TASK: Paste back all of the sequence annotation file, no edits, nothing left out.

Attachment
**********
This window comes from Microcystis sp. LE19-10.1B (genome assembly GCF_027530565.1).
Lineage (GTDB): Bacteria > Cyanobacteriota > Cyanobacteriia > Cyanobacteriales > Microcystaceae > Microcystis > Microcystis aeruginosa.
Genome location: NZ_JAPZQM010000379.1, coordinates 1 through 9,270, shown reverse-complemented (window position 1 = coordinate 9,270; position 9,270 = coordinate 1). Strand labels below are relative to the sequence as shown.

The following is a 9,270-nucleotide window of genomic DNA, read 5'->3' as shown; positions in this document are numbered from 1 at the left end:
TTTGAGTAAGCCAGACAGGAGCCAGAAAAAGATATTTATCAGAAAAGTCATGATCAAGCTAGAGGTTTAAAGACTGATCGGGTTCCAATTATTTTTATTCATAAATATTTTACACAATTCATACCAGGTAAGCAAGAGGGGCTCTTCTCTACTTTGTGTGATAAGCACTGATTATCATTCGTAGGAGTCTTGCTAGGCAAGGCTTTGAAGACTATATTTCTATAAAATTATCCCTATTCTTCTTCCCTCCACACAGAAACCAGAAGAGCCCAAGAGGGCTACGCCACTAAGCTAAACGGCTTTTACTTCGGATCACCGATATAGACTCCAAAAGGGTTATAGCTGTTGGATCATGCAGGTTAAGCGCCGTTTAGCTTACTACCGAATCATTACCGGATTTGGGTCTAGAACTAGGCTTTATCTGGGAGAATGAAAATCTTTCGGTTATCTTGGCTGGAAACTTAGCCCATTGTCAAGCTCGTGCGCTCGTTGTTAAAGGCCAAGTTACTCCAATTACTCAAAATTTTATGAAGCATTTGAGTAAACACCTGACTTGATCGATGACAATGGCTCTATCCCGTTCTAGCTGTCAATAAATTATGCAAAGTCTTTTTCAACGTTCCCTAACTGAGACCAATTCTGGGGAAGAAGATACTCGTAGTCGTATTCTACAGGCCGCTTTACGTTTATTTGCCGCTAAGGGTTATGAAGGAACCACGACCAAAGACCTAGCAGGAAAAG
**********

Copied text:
This window comes from Microcystis sp. LE19-10.1B (genome assembly GCF_027530565.1).
Lineage (GTDB): Bacteria > Cyanobacteriota > Cyanobacteriia > Cyanobacteriales > Microcystaceae > Microcystis > Microcystis aeruginosa.
Genome location: NZ_JAPZQM010000379.1, coordinates 1 through 9,270, shown reverse-complemented (window position 1 = coordinate 9,270; position 9,270 = coordinate 1). Strand labels below are relative to the sequence as shown.

The following is a 9,270-nucleotide window of genomic DNA, read 5'->3' as shown; positions in this document are numbered from 1 at the left end:
TTTGAGTAAGCCAGACAGGAGCCAGAAAAAGATATTTATCAGAAAAGTCATGATCAAGCTAGAGGTTTAAAGACTGATCGGGTTCCAATTATTTTTATTCATAAATATTTTACACAATTCATACCAGGTAAGCAAGAGGGGCTCTTCTCTACTTTGTGTGATAAGCACTGATTATCATTCGTAGGAGTCTTGCTAGGCAAGGCTTTGAAGACTATATTTCTATAAAATTATCCCTATTCTTCTTCCCTCCACACAGAAACCAGAAGAGCCCAAGAGGGCTACGCCACTAAGCTAAACGGCTTTTACTTCGGATCACCGATATAGACTCCAAAAGGGTTATAGCTGTTGGATCATGCAGGTTAAGCGCCGTTTAGCTTACTACCGAATCATTACCGGATTTGGGTCTAGAACTAGGCTTTATCTGGGAGAATGAAAATCTTTCGGTTATCTTGGCTGGAAACTTAGCCCATTGTCAAGCTCGTGCGCTCGTTGTTAAAGGCCAAGTTACTCCAATTACTCAAAATTTTATGAAGCATTTGAGTAAACACCTGACTTGATCGATGACAATGGCTCTATCCCGTTCTAGCTGTCAATAAATTATGCAAAGTCTTTTTCAACGTTCCCTAACTGAGACCAATTCTGGGGAAGAAGATACTCGTAGTCGTATTCTACAGGCCGCTTTACGTTTATTTGCCGCTAAGGGTTATGAAGGAACCACGACCAAAGACCTAGCAGGAAAAG